The action role-playing games mechanics in Dragon Quest Builders 2 are extremely straightforward but still fall in nicely with the crafting mechanics. At any time on the field, players can attack with their equipped weapon and move away to avoid enemy attacks. By leveling up you can increase HP and Stamina as well as Malroth's stats. Your character can also unlock recipes for new weapons as well as special attacks, like a simple charging attack, upon level up. Crafting weapons is the only way to increase the character's attack power, as there are no proper stats.
While battles against regular enemies are very simple, most of the times, boss battles are something completely different. These battles require players to be at the highest possible level and force them to come up with different strategies, as bosses cannot be taken down by simply charging at them. The fact that NPCs from your base also join in the battle makes them feel quite epic. NPCs will also defend your base whenever it is under attack, so giving them the best weapons available will make them stronger and less reliant on the player's direct intervention.
Dragon Quest Builders 2 also comes with extensive multiplayer modes which allow two players to build together on the Isle of Awakening and explore those of other players to check out their creations for inspiration. It's also possible to share screenshots online and receive appreciation from other players all over the world. While these features are not particularly game-changing, they do add quite a bit to the experience, making building an impressive base on the Isle of Awakening even more engaging.
Dragon Quest Builders 2 is far from being one of the best looking games seen in the current console generation, but it still looks quite good nonetheless. Character models are simple but extremely well detailed; locations look just as good, with a full day-night cycle that makes some of them look even better. The blockiness of mountains and similar locations is to be expected as it is a precise design choice, but they still manage to look good and never feel out of place. The game also runs well on the base PlayStation 4 console except some minor frame rate drops happening in complex locations (like the mines on the second island) and when there are a lot of enemies on screen, especially during random assaults on the base. The music is more or less the typical Dragon Quest soundtrack, and it suits the game quite well.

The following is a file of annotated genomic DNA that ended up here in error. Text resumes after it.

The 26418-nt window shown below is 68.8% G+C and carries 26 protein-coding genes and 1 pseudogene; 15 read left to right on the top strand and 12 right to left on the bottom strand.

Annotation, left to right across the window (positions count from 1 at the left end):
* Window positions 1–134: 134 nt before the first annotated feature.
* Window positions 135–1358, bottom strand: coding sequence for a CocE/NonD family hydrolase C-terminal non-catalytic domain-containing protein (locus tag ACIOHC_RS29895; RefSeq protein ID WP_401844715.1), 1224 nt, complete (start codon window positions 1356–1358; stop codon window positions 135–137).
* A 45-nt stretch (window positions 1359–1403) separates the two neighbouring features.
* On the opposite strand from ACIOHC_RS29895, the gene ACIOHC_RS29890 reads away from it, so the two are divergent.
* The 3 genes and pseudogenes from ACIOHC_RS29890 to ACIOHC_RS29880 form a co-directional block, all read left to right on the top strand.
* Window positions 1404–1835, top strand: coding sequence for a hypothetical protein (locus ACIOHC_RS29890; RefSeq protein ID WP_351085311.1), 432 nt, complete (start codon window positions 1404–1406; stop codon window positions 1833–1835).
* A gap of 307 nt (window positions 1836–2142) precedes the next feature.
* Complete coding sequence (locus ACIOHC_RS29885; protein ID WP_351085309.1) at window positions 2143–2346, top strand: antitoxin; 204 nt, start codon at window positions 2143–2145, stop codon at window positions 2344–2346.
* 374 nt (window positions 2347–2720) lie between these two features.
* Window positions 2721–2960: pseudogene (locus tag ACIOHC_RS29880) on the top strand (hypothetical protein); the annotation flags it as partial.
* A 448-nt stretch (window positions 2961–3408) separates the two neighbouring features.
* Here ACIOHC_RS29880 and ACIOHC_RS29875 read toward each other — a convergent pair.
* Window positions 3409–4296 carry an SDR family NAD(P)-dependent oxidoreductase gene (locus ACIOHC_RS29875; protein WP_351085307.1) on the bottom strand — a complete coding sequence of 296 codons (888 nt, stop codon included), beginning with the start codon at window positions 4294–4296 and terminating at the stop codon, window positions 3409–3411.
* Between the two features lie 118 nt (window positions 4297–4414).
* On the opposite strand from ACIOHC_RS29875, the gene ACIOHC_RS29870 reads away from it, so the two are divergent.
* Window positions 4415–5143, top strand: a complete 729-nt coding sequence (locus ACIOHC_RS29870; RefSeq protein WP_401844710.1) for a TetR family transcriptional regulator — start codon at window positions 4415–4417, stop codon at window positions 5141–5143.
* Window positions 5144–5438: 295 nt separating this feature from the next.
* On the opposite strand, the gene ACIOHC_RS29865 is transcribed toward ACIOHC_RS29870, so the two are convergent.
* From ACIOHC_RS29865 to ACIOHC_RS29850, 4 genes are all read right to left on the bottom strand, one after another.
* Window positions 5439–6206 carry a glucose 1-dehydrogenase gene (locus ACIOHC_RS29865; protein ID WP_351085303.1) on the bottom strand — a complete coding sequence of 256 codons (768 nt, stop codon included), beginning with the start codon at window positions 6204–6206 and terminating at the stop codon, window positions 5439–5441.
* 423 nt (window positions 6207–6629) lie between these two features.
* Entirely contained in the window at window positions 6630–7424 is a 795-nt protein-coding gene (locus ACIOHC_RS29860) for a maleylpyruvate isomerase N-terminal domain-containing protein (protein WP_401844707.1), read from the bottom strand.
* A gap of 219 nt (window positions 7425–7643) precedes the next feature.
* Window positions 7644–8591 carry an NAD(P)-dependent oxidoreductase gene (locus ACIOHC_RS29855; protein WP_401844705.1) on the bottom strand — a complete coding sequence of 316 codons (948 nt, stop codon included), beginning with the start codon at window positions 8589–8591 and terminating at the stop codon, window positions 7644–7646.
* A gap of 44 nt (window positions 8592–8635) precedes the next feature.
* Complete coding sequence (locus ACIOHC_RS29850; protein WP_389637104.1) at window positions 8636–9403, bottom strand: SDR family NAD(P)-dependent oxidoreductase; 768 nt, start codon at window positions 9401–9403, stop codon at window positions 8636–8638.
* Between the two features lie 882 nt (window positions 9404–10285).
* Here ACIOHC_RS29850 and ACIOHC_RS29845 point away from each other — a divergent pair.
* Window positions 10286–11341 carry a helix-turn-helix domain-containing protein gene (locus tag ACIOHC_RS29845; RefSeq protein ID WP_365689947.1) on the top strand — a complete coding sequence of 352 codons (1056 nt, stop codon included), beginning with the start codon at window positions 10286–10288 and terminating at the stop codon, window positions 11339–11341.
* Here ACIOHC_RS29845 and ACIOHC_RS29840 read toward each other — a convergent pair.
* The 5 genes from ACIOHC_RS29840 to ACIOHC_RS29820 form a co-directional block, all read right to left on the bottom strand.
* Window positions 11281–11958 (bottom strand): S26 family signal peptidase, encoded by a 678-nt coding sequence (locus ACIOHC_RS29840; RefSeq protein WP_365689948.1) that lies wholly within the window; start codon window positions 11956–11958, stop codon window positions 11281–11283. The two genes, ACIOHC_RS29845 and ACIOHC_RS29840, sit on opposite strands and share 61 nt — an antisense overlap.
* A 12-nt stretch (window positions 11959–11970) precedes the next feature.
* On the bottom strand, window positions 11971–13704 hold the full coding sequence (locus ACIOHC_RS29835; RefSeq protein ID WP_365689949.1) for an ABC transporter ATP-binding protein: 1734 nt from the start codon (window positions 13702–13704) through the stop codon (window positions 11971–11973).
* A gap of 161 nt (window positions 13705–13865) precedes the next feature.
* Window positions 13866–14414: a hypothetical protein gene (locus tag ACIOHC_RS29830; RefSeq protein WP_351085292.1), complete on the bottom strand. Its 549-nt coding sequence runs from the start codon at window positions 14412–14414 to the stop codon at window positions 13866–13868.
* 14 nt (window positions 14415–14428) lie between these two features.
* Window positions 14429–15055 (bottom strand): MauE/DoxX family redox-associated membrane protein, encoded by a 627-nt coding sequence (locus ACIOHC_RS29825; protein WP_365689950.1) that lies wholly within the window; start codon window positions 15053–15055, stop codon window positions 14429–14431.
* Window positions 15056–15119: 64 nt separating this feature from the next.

Dragon Quest Builders 2 improves on the formula introduced by its predecessor in every possible way. The game is an extremely enjoyable experience for both Dragon Quest fans and sandbox games lover, a relaxing experience that sucks you in and only lets go only after a lot of time has passed.
PlayStation 4 version tested (code provided by the publisher).
Dragon Quest Builders 2 is better than the original game in every possible way, introducing many quality of life improvements and fixing some of the biggest issues like the linear progression system and more. And with a simple yet engaging story, excellent exploration, crafting and building mechanics and multiplayer features, the game is an excellent title that no fan of the Dragon Quest series and sandbox games should pass on, even if they never played the original.
- Simple yet engaging story
- Excellent crafting and building mechanics
- Huge amount of content
- Multiplayer features
- Story missions can become a little repetitive over time
- RPG mechanics are extremely simple